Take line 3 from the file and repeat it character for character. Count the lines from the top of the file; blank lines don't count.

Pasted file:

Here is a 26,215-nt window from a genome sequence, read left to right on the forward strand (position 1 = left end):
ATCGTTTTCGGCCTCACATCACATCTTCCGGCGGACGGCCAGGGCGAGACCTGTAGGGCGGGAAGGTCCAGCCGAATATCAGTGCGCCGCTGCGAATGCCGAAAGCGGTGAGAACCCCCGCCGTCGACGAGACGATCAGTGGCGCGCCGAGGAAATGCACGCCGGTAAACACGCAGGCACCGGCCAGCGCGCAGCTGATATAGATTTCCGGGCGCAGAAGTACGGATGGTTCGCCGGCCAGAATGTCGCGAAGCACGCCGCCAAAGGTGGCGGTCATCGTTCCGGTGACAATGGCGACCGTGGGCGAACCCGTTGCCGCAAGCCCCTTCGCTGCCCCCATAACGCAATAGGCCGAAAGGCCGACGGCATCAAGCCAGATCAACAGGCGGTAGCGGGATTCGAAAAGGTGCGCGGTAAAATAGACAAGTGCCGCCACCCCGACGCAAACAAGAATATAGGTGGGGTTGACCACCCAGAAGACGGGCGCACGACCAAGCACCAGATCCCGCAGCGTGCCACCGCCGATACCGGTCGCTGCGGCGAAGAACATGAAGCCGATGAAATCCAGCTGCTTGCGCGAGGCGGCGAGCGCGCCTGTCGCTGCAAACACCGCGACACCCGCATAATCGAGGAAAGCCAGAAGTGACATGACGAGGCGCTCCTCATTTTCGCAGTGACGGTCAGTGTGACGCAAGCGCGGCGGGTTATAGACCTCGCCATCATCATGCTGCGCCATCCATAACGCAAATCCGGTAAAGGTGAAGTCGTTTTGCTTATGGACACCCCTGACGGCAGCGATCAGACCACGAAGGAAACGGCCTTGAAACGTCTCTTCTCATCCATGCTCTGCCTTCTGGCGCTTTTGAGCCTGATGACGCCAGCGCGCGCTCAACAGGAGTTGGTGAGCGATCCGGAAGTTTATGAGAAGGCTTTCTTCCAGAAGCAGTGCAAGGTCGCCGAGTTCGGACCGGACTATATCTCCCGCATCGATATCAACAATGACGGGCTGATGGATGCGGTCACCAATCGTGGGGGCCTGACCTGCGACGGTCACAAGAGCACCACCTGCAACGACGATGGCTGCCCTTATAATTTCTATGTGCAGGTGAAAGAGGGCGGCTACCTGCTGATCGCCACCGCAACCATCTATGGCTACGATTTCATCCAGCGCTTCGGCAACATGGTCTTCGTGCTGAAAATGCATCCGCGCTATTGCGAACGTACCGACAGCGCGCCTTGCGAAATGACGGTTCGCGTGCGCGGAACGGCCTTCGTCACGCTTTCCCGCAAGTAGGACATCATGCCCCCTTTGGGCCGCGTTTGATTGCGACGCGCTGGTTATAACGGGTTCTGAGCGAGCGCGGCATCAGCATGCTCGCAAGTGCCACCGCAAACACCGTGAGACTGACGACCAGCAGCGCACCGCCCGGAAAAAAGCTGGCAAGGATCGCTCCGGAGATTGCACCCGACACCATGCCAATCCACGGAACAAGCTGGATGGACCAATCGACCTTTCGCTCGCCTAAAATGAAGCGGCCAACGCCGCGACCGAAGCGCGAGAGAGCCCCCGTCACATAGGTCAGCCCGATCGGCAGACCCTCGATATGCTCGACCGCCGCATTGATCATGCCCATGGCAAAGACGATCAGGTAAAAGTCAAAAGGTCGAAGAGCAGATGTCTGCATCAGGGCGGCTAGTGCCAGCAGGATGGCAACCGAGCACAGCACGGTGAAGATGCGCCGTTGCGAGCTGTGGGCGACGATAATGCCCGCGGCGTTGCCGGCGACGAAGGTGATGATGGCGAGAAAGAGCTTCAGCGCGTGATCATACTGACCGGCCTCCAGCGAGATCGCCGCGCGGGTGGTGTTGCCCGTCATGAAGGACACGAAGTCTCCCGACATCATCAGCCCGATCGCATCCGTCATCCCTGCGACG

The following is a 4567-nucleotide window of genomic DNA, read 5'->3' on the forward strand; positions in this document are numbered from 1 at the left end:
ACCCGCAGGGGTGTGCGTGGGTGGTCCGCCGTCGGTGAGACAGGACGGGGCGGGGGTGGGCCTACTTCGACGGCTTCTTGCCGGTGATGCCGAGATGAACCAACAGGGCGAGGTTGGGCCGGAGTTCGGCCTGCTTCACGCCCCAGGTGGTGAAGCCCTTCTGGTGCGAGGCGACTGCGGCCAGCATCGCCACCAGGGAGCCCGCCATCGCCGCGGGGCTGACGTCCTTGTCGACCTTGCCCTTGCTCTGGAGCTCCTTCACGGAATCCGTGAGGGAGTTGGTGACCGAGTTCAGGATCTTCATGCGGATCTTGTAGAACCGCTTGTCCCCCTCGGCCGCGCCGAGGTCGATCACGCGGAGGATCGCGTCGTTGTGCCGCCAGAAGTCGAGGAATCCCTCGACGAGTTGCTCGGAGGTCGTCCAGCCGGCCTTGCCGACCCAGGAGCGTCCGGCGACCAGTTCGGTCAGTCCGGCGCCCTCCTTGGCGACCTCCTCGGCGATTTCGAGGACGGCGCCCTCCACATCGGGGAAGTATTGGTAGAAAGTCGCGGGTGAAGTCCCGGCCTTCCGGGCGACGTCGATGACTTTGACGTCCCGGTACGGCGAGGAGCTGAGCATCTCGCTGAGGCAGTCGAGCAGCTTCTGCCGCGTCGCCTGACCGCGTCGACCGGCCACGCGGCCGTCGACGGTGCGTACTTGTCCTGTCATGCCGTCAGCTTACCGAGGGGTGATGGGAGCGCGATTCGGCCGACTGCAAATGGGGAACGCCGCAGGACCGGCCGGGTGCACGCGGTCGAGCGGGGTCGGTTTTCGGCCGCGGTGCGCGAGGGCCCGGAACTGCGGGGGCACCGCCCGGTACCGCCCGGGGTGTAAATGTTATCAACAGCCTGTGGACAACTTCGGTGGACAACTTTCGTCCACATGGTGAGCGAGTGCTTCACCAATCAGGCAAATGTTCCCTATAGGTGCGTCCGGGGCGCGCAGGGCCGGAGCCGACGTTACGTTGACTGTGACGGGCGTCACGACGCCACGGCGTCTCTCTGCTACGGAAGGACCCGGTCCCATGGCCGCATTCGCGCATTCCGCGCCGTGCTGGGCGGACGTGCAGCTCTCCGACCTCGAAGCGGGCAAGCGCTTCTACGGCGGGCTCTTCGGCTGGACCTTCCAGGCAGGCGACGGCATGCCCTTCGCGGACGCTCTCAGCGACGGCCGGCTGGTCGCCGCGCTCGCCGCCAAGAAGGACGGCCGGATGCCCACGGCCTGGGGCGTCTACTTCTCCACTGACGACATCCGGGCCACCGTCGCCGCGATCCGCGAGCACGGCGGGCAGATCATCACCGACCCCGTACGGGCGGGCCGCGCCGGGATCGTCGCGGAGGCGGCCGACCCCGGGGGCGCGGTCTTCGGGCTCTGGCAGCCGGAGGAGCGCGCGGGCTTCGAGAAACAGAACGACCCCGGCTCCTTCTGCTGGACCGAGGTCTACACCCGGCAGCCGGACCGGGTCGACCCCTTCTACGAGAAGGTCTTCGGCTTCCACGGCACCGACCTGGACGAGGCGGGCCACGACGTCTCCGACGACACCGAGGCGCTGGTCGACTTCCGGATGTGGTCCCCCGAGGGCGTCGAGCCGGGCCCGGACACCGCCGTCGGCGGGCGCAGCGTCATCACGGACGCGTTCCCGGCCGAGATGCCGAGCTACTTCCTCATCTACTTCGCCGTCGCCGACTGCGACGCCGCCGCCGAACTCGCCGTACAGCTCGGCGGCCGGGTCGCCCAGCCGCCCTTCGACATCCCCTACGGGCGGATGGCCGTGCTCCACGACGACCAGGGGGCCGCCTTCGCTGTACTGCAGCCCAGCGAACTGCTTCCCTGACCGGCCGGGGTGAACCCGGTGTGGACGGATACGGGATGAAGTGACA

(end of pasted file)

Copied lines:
The following is a 4567-nucleotide window of genomic DNA, read 5'->3' on the forward strand; positions in this document are numbered from 1 at the left end: